After being released from jail

After being released from jail

SPECIAL SERIES: Treating an ‘invisible condition’

Canada has some of the best practices in the world when it comes to dealing with mental illness. They’re just not well-funded, experts say.

On Monday afternoon, Brian Bylo stepped out of a provincial jail after 75 days of incarceration and into a sunbathed path leading to his father’s car.

Three days ago, Bylo was released from the Fraser Valley Regional Correctional Facility after being locked up. Again.

Bylo has been to jail 30 times in the last four years, mostly for missing appointments with probation officers and court, as well as some petty theft offences.

The 30-year-old, who suffers from schizophrenia, made the unfortunate choice in 2008 to dabble with illicit drugs. Now, with coexisting conditions (addiction and schizophrenia), he is bounced between emergency wards that want him to deal with his addiction, and treatment facilities that find it difficult working with serious mental illness.

On Monday, stabilized on anti-psychotic medication, he was picked up by his father and Delta resident Gordon Bylo, who will take his son for a court-ordered stay at VisionQuest Recovery Society, a well-respected Surrey-based alcohol and drug recovery centre in Chilliwack.

Gordon hopes this time, Brian can get a handle on long-term healing.

With his dual diagnosis – mental illness and addiction – Brian Bylo is one of society’s most hard to help.

Over the last six weeks, The Leader has been examining the effects of mental illness on the system as a whole – from policing and the courts, to treatment centres and hospitals, to families and the sufferers themselves.

Surprisingly, despite the struggles of families such as the Bylos, when it comes to dealing with mental illness, Canada rates quite well internationally. This country is a leader in mental health practices, experts say.

However, with more funding, Canada could do so much better.Hard to Help logo

A recent report tabled by the Mental Health Commission of Canada recommended that the nation increase the share of total health care dollars allocated to mental illness from seven to nine per cent over the next decade.

The price tag for that increase would be about $4 billion. But it’s argued that expenditure would actually save money, as it’s estimated mental health issues cost the Canadian economy about $50 billion annually.

Specifically, more housing, more addictions services, and more long-term psychiatric inpatient treatment are needed, experts say Without those things, many people are falling through the gaps.

As recent Leader stories have shown, those left untreated put pressure on the justice system, police departments and emergency rooms.

Vancouver lawyer Geoffrey Cowper, who was asked by the B.C. attorney general last year to review the province’s chronically clogged court system, is recommending wholesale changes to the system. He says the creation of community courts – where the mentally ill get medical attention, rather than being warehoused in jail – would be part of the solution.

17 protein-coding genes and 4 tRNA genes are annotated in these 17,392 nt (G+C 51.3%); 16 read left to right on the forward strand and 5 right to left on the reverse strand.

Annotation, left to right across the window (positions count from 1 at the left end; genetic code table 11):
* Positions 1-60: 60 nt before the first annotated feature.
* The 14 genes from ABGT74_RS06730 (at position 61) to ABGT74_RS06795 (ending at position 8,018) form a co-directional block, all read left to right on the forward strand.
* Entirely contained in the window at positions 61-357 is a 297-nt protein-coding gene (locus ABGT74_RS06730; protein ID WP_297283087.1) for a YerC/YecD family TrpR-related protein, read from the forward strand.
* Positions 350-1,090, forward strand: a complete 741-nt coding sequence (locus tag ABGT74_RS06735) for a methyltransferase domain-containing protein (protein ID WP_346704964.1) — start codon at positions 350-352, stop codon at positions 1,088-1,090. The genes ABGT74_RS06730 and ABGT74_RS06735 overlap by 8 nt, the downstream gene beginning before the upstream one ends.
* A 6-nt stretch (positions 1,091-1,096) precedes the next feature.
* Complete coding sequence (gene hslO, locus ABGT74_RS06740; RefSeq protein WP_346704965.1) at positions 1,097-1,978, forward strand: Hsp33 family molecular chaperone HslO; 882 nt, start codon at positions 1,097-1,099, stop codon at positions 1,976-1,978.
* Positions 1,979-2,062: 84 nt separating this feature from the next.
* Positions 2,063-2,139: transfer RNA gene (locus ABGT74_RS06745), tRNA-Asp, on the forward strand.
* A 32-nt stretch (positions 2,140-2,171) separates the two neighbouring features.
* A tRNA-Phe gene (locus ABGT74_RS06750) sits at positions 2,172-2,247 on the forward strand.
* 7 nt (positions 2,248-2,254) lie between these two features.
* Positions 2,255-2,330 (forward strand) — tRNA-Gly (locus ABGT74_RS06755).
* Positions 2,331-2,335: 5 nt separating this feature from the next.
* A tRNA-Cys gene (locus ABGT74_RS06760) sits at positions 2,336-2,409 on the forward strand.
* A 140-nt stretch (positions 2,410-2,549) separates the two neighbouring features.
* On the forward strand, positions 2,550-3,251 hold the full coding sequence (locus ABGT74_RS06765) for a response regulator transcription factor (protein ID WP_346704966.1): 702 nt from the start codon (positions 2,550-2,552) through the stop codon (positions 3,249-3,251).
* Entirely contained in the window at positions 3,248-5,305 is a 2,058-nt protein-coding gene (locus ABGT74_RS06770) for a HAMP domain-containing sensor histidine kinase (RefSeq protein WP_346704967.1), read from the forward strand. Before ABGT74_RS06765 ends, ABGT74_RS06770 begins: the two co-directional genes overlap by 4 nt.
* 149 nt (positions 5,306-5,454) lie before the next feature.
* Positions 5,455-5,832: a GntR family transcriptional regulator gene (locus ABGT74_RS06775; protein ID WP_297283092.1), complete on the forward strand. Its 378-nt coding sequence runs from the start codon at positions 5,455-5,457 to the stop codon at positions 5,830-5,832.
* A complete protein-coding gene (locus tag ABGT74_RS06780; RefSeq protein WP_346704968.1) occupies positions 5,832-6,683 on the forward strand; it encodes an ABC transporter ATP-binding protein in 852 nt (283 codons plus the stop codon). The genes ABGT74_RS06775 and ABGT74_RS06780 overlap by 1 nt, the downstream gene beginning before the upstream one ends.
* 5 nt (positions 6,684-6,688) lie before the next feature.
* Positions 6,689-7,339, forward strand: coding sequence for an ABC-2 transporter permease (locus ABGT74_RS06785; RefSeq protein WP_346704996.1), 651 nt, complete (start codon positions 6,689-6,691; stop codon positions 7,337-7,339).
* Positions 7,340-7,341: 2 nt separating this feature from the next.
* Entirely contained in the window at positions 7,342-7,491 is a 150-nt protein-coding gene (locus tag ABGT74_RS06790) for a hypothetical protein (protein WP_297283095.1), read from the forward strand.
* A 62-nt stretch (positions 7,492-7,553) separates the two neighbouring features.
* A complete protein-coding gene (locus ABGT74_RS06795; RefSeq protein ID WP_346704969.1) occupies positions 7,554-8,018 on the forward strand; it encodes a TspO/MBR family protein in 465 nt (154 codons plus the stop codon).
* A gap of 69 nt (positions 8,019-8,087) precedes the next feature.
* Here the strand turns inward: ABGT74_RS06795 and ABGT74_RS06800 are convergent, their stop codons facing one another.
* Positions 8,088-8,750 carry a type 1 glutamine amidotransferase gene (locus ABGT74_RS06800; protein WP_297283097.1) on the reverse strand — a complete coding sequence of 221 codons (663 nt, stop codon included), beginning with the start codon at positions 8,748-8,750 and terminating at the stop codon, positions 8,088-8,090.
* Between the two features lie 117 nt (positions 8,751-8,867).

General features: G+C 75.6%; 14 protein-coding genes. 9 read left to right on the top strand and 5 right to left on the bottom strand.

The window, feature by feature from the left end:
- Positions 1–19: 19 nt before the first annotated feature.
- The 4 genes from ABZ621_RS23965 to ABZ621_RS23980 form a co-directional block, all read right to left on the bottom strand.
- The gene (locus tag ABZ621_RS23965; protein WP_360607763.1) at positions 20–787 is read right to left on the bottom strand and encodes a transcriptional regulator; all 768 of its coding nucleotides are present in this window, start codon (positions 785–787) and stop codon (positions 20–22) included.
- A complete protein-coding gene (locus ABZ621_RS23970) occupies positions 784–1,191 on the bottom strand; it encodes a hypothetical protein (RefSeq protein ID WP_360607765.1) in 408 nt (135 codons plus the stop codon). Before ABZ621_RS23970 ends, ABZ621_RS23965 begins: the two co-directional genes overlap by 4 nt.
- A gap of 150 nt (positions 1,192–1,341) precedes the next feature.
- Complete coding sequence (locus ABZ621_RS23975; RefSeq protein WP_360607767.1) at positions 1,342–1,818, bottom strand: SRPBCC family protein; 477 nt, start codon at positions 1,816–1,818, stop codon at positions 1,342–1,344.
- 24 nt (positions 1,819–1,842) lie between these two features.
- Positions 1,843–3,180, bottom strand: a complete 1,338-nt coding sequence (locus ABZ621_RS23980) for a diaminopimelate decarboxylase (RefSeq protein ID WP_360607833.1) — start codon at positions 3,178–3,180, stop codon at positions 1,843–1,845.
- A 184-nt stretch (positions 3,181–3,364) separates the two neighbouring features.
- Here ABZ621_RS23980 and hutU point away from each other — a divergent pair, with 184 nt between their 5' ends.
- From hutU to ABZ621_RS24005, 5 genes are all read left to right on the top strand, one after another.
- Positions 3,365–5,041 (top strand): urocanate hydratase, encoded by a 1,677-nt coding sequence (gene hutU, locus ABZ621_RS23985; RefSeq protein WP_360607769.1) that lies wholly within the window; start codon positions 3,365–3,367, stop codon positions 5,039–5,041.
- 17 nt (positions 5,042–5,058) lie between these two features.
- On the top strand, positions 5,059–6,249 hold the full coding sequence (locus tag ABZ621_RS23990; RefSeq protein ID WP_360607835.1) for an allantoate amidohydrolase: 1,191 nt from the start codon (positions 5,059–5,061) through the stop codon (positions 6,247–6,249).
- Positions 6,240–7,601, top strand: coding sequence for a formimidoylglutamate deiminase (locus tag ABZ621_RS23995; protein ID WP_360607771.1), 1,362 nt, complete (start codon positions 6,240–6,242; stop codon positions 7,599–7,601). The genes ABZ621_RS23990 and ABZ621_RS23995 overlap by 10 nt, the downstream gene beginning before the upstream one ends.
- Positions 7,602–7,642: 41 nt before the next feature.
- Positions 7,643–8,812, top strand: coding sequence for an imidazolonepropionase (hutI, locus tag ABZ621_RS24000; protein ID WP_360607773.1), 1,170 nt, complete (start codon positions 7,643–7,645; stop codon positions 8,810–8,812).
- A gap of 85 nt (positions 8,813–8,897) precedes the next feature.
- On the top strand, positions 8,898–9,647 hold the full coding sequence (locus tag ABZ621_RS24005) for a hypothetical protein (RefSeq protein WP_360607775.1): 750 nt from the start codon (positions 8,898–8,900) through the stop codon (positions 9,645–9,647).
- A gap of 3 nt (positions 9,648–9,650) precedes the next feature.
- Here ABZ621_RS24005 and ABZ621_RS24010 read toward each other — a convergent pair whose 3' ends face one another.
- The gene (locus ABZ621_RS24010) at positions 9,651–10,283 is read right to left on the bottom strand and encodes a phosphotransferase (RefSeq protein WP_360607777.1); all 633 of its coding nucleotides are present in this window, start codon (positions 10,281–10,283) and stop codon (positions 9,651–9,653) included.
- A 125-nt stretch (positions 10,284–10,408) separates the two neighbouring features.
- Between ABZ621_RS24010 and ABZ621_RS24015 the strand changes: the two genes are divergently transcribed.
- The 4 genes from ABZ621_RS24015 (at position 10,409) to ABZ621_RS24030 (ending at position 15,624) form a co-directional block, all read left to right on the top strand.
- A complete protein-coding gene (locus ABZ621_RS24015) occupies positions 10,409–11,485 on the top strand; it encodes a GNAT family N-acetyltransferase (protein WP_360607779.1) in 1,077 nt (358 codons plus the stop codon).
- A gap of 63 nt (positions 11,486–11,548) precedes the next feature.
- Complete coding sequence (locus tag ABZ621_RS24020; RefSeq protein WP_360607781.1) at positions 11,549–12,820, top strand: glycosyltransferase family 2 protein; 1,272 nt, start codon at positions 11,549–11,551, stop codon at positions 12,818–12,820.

Surrey has been lobbying for such a community court for years, but haven’t received a commitment from the province.

Those with mental illness and addiction also face hurdles in hospital. They are often turned away from emergency wards and told they have to get over their addiction first.

Brian Jacobson, coordinator for Surrey’s Assertive Community Treatment (ACT) team, believes addiction and mental health need to be managed simultaneously.

“If I was king for a day, I sure would like to see long-term treatment for substance abuse,” Jacobson said.

Once addiction is addressed, one of the most important things for the mentally ill is stable shelter, which is where ACT comes in.

“We’re trying to secure housing for our clients, and it’s a barrier,” Jacobson said.

Sherry Mumford, director of mental health and addictions for Fraser Health Authority, says it all comes down to more funding.

“How do we intervene? We need to fund more,” Mumford says.

“The solution is to treat it like a health care issue and put the appropriate amount of dollars into the services so we can intervene earlier with these people.”

While Canada allocates about seven per cent of its total health care funding for mental health issues, that figure drops to five per cent in Fraser Health.

Psychiatrists say that amount is not anywhere near enough.

“There’s huge gaps,” says Dr. Joti Samra. “We simply aren’t well equipped, there aren’t the numbers of existing agencies and  services to serve the need… If you look at us as a country, as a province, the mental health services just don’t get funded in the same way the physical health services do.”

Gordon and Brian ByloSamra calls mental illness the “invisible condition” because, while it may be more serious, it’s not as obvious as a broken leg.

“We need to have psychiatric inpatient facilities that provide services to high-needs individuals,” Samra said. “We need to continue to lobby for increased funding to put toward the intensity of care and resources.”

But many critics say mental health care isn’t an effective bullet item on a re-election brochure, so while the need is there, the dollars don’t follow.

Until the public starts hollering for it, the funding won’t arrive.

Which leaves Gordon Bylo with just one thing as he shepherds his son to his next treatment option.

Hope.

kdiakiw@surreyleader.com

 

This is the final instalment of The Leader’s “Hard to Help” series.Click here to read the full series.

WE SAY: Read our editorial.

YOU SAY: Read your letters to the editor:

• So many questions, but few answers

• ‘Together, we can change lives’

• Ignoring the mentally ill

• Make an effort for the mentally ill

• Mental illness an election priority

• ‘There is hope for a good life’

• ‘Mark my words: This will end badly.’

 

Surrey North Delta Leader